So Michael-George & James are following in the footsteps of some remarkable men, and last December, after two years of wrangling, they signed an agreement to buy the celebrated yet neglected name of Truman’s from the corporate owners. But since November, they had already been stealing a march in the London Metropolitan Archive which houses all Truman’s records, researching the history of their illustrious predecessors, poring through the photographic collection and most significantly studying the “gyle books” which contain the recipes for beer. Stretching from 1812 until the nineteen twenties, these volumes specify the crucial factors, namely the time of day, the weather and the ingredients for every brew. Before it was possible to store hops or malted barley, as it is today, achieving a consistent brew was almost impossible, so brewers blended beers – creating large vats of strong barley wine and carefully blending it proportionally with something weaker to produce a consistency of taste.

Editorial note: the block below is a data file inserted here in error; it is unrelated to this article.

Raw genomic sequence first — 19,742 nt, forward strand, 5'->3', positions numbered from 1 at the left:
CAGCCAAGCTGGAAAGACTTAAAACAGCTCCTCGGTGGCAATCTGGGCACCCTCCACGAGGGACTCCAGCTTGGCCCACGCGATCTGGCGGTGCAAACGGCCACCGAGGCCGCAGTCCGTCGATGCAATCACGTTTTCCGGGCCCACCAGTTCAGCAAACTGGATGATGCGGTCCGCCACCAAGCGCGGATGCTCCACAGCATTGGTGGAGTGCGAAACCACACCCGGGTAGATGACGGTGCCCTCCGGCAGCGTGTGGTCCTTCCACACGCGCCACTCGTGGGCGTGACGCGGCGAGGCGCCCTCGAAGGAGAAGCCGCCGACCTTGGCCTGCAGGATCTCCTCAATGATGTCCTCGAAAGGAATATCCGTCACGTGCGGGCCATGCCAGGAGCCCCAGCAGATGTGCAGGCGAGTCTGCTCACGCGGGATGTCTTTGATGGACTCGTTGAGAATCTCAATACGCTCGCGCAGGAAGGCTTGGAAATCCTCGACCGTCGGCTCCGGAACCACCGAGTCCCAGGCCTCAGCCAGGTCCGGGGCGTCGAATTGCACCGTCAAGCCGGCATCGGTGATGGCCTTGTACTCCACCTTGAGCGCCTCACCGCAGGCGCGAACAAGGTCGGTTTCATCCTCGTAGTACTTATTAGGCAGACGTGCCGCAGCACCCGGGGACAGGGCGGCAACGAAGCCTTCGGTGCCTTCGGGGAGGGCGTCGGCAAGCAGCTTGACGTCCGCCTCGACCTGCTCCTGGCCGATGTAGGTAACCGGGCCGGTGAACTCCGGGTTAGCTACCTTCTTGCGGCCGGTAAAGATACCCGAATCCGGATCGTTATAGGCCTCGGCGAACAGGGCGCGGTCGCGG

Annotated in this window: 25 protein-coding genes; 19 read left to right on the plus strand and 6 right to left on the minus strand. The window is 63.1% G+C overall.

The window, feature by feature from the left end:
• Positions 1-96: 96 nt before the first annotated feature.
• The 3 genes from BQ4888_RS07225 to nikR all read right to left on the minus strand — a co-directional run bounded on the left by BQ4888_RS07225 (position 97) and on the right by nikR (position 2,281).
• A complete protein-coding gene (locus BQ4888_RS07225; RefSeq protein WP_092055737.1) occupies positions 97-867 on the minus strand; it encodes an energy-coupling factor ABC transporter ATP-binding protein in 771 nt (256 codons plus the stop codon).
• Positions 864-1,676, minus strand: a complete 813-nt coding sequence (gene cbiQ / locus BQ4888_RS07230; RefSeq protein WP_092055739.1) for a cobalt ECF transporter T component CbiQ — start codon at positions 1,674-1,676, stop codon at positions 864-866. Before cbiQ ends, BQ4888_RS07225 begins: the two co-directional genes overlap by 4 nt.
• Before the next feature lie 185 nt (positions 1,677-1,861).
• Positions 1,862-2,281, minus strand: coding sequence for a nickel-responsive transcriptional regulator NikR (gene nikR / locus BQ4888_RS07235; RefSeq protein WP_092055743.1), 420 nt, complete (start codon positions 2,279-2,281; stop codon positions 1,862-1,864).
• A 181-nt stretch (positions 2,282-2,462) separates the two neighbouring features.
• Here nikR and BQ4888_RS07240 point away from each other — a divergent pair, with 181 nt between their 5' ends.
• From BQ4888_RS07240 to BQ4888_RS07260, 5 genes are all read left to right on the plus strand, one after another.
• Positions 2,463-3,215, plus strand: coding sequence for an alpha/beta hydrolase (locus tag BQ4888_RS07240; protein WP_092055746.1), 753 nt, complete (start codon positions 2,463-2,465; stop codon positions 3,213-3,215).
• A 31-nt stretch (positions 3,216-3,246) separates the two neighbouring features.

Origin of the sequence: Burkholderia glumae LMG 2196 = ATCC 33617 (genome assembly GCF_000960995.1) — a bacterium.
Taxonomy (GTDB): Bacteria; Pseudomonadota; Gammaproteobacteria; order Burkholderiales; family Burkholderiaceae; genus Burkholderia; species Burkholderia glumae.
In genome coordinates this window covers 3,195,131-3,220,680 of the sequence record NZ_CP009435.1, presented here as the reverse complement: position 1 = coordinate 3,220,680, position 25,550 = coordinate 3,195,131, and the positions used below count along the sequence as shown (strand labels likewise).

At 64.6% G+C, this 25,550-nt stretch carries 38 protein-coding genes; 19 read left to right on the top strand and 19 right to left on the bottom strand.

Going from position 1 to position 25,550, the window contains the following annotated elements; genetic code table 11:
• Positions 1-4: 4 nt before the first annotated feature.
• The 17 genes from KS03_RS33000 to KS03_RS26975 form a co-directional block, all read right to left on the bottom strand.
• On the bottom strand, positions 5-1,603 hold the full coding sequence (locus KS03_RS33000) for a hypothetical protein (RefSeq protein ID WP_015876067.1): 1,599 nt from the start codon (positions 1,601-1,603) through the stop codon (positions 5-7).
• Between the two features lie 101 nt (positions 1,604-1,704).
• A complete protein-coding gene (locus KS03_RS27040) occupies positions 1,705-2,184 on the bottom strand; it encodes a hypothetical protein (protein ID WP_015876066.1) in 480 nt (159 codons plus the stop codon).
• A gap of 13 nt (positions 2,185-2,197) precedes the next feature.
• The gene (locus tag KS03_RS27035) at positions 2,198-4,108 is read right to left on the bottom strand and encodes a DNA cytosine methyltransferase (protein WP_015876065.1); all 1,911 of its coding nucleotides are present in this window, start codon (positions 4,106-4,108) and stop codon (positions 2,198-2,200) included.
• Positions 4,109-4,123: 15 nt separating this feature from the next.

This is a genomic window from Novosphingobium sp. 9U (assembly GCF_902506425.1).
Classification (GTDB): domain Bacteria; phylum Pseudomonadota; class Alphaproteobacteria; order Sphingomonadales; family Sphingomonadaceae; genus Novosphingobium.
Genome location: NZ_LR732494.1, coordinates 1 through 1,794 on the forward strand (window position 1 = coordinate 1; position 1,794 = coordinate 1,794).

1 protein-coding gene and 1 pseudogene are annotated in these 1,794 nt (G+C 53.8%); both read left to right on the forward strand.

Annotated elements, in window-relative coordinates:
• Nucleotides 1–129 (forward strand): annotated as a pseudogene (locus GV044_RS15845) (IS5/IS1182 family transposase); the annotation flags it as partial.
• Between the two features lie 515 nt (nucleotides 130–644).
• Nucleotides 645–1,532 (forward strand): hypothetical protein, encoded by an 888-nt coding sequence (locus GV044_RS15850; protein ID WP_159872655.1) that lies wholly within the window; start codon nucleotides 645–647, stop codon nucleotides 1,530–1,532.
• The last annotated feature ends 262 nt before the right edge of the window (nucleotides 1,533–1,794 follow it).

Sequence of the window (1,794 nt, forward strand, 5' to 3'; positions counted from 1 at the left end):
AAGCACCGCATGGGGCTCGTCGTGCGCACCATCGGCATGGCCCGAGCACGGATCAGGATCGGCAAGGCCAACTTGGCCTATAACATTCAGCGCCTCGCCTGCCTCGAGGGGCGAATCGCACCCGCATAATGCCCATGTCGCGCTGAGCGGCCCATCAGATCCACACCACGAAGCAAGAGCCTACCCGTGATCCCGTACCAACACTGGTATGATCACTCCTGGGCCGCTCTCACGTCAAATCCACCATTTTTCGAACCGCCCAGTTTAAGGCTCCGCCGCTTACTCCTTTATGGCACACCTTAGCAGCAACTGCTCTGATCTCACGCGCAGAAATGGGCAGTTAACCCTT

Michael-George & James boldly decided to launch their first beer at once, as a means to build up a sales volume that would allow them to open a brewery that matches their ambitions. “We thought about recreating an old recipe, but decided against it because we don’t want this to be a nostalgic project, it’s Truman’s for the twenty-first century.” said Michael-George, emphasising that they do not wish to wind the clock backwards. “We wanted a beer that everyone can drink, because that’s what Truman’s is about,“ added James optimistically, stressing the nature of Truman’s as a popular beer, not just for real ale drinkers.
Working with esteemed brewer Tom Knox of Nethergate brewery and in consultation with former Truman’s employees, such as Derek Prentice who was a junior brewer from 1968 until 1989 in Brick Lane, they set to work. The beers brewed in Spitalfields tended to be darker, and so, in opposition to the current fashion for lighter beers, they chose to create a darker beer in the best bitter style, christened “Runner,” meaning the staple brew. A decision that informed the choice of malts, which were Maris Otter pale malt, chocolate malt, crystal rye, wheat and a little dark crystal rye, complimented by a blend of two traditional British hop varieties Fuggles and Goldings.